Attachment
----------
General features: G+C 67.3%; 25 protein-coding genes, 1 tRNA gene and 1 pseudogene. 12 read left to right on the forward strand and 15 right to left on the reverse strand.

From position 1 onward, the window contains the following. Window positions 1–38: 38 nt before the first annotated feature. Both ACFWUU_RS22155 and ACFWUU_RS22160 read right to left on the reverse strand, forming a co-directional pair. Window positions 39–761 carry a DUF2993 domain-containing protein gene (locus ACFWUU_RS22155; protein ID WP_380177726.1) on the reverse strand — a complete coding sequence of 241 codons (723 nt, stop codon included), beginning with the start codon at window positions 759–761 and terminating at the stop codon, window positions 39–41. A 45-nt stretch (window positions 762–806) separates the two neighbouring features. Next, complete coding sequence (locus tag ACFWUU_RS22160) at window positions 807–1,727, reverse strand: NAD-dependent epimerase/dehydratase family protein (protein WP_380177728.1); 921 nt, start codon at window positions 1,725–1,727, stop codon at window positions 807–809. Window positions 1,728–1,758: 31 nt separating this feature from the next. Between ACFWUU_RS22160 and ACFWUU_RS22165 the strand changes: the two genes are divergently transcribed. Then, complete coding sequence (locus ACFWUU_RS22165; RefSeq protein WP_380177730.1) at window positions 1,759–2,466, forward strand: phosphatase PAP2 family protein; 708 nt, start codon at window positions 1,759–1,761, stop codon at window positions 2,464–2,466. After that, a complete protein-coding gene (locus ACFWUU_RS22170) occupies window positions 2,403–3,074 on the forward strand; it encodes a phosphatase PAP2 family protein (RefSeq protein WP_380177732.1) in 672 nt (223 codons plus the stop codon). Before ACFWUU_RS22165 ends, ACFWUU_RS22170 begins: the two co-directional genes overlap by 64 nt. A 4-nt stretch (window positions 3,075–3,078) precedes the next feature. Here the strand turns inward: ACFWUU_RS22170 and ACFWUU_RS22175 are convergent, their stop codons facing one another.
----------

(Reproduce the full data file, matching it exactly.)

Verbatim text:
General features: G+C 67.3%; 25 protein-coding genes, 1 tRNA gene and 1 pseudogene. 12 read left to right on the forward strand and 15 right to left on the reverse strand.

From position 1 onward, the window contains the following. Window positions 1–38: 38 nt before the first annotated feature. Both ACFWUU_RS22155 and ACFWUU_RS22160 read right to left on the reverse strand, forming a co-directional pair. Window positions 39–761 carry a DUF2993 domain-containing protein gene (locus ACFWUU_RS22155; protein ID WP_380177726.1) on the reverse strand — a complete coding sequence of 241 codons (723 nt, stop codon included), beginning with the start codon at window positions 759–761 and terminating at the stop codon, window positions 39–41. A 45-nt stretch (window positions 762–806) separates the two neighbouring features. Next, complete coding sequence (locus tag ACFWUU_RS22160) at window positions 807–1,727, reverse strand: NAD-dependent epimerase/dehydratase family protein (protein WP_380177728.1); 921 nt, start codon at window positions 1,725–1,727, stop codon at window positions 807–809. Window positions 1,728–1,758: 31 nt separating this feature from the next. Between ACFWUU_RS22160 and ACFWUU_RS22165 the strand changes: the two genes are divergently transcribed. Then, complete coding sequence (locus ACFWUU_RS22165; RefSeq protein WP_380177730.1) at window positions 1,759–2,466, forward strand: phosphatase PAP2 family protein; 708 nt, start codon at window positions 1,759–1,761, stop codon at window positions 2,464–2,466. After that, a complete protein-coding gene (locus ACFWUU_RS22170) occupies window positions 2,403–3,074 on the forward strand; it encodes a phosphatase PAP2 family protein (RefSeq protein WP_380177732.1) in 672 nt (223 codons plus the stop codon). Before ACFWUU_RS22165 ends, ACFWUU_RS22170 begins: the two co-directional genes overlap by 64 nt. A 4-nt stretch (window positions 3,075–3,078) precedes the next feature. Here the strand turns inward: ACFWUU_RS22170 and ACFWUU_RS22175 are convergent, their stop codons facing one another.